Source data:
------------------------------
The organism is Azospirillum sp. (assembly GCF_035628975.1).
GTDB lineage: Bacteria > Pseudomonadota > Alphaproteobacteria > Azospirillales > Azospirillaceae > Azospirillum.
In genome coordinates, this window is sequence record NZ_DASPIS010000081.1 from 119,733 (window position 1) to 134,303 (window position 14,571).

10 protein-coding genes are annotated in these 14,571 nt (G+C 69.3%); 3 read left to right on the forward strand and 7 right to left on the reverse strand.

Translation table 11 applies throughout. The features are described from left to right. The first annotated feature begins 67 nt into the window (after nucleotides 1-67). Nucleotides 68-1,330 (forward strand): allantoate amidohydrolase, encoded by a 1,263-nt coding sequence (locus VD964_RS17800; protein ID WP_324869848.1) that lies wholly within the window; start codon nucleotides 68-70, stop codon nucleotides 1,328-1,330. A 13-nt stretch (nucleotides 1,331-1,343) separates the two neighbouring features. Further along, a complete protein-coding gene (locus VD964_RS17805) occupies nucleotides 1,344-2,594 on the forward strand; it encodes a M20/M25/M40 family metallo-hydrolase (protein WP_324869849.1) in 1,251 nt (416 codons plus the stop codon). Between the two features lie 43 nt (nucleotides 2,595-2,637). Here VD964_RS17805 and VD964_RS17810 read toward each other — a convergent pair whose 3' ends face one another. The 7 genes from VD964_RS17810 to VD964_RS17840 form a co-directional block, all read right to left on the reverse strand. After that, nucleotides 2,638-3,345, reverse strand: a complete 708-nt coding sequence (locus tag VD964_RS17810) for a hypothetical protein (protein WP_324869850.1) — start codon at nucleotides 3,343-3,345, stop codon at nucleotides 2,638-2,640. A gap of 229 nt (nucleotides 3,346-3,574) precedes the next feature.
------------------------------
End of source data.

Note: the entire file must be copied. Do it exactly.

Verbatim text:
The organism is Azospirillum sp. (assembly GCF_035628975.1).
GTDB lineage: Bacteria > Pseudomonadota > Alphaproteobacteria > Azospirillales > Azospirillaceae > Azospirillum.
In genome coordinates, this window is sequence record NZ_DASPIS010000081.1 from 119,733 (window position 1) to 134,303 (window position 14,571).

10 protein-coding genes are annotated in these 14,571 nt (G+C 69.3%); 3 read left to right on the forward strand and 7 right to left on the reverse strand.

Translation table 11 applies throughout. The features are described from left to right. The first annotated feature begins 67 nt into the window (after nucleotides 1-67). Nucleotides 68-1,330 (forward strand): allantoate amidohydrolase, encoded by a 1,263-nt coding sequence (locus VD964_RS17800; protein ID WP_324869848.1) that lies wholly within the window; start codon nucleotides 68-70, stop codon nucleotides 1,328-1,330. A 13-nt stretch (nucleotides 1,331-1,343) separates the two neighbouring features. Further along, a complete protein-coding gene (locus VD964_RS17805) occupies nucleotides 1,344-2,594 on the forward strand; it encodes a M20/M25/M40 family metallo-hydrolase (protein WP_324869849.1) in 1,251 nt (416 codons plus the stop codon). Between the two features lie 43 nt (nucleotides 2,595-2,637). Here VD964_RS17805 and VD964_RS17810 read toward each other — a convergent pair whose 3' ends face one another. The 7 genes from VD964_RS17810 to VD964_RS17840 form a co-directional block, all read right to left on the reverse strand. After that, nucleotides 2,638-3,345, reverse strand: a complete 708-nt coding sequence (locus tag VD964_RS17810) for a hypothetical protein (protein WP_324869850.1) — start codon at nucleotides 3,343-3,345, stop codon at nucleotides 2,638-2,640. A gap of 229 nt (nucleotides 3,346-3,574) precedes the next feature.